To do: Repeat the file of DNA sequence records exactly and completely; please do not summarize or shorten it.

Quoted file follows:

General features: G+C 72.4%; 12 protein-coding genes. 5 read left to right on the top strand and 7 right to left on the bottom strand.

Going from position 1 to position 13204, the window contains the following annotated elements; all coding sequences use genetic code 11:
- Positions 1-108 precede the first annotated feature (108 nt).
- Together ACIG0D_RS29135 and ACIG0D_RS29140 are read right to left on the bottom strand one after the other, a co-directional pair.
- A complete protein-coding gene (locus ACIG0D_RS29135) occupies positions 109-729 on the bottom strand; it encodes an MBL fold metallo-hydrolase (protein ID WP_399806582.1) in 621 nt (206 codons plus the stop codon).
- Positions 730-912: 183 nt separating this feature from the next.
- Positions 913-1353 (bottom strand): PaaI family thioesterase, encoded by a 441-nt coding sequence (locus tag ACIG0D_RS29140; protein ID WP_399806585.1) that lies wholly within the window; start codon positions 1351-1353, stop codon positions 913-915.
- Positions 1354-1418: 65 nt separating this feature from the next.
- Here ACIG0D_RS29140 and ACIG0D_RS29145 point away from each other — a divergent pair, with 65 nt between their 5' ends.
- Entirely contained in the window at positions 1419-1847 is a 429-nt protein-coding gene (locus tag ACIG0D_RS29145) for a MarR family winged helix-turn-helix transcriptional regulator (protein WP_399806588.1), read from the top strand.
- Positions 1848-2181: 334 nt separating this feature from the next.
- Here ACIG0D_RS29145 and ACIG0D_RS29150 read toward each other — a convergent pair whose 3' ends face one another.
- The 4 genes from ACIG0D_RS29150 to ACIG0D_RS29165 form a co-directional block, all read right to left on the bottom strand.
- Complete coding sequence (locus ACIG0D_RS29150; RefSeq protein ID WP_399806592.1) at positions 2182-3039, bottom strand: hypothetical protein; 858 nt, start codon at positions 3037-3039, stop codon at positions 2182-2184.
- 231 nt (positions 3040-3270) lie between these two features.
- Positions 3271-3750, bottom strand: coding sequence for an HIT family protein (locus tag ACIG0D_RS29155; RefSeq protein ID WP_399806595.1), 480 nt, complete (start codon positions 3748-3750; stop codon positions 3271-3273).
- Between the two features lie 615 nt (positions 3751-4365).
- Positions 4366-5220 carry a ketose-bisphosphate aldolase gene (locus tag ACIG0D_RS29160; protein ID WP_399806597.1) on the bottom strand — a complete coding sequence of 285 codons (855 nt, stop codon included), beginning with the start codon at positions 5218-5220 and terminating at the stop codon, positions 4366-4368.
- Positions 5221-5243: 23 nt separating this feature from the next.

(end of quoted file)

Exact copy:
General features: G+C 72.4%; 12 protein-coding genes. 5 read left to right on the top strand and 7 right to left on the bottom strand.

Going from position 1 to position 13204, the window contains the following annotated elements; all coding sequences use genetic code 11:
- Positions 1-108 precede the first annotated feature (108 nt).
- Together ACIG0D_RS29135 and ACIG0D_RS29140 are read right to left on the bottom strand one after the other, a co-directional pair.
- A complete protein-coding gene (locus ACIG0D_RS29135) occupies positions 109-729 on the bottom strand; it encodes an MBL fold metallo-hydrolase (protein ID WP_399806582.1) in 621 nt (206 codons plus the stop codon).
- Positions 730-912: 183 nt separating this feature from the next.
- Positions 913-1353 (bottom strand): PaaI family thioesterase, encoded by a 441-nt coding sequence (locus tag ACIG0D_RS29140; protein ID WP_399806585.1) that lies wholly within the window; start codon positions 1351-1353, stop codon positions 913-915.
- Positions 1354-1418: 65 nt separating this feature from the next.
- Here ACIG0D_RS29140 and ACIG0D_RS29145 point away from each other — a divergent pair, with 65 nt between their 5' ends.
- Entirely contained in the window at positions 1419-1847 is a 429-nt protein-coding gene (locus tag ACIG0D_RS29145) for a MarR family winged helix-turn-helix transcriptional regulator (protein WP_399806588.1), read from the top strand.
- Positions 1848-2181: 334 nt separating this feature from the next.
- Here ACIG0D_RS29145 and ACIG0D_RS29150 read toward each other — a convergent pair whose 3' ends face one another.
- The 4 genes from ACIG0D_RS29150 to ACIG0D_RS29165 form a co-directional block, all read right to left on the bottom strand.
- Complete coding sequence (locus ACIG0D_RS29150; RefSeq protein ID WP_399806592.1) at positions 2182-3039, bottom strand: hypothetical protein; 858 nt, start codon at positions 3037-3039, stop codon at positions 2182-2184.
- 231 nt (positions 3040-3270) lie between these two features.
- Positions 3271-3750, bottom strand: coding sequence for an HIT family protein (locus tag ACIG0D_RS29155; RefSeq protein ID WP_399806595.1), 480 nt, complete (start codon positions 3748-3750; stop codon positions 3271-3273).
- Between the two features lie 615 nt (positions 3751-4365).
- Positions 4366-5220 carry a ketose-bisphosphate aldolase gene (locus tag ACIG0D_RS29160; protein ID WP_399806597.1) on the bottom strand — a complete coding sequence of 285 codons (855 nt, stop codon included), beginning with the start codon at positions 5218-5220 and terminating at the stop codon, positions 4366-4368.
- Positions 5221-5243: 23 nt separating this feature from the next.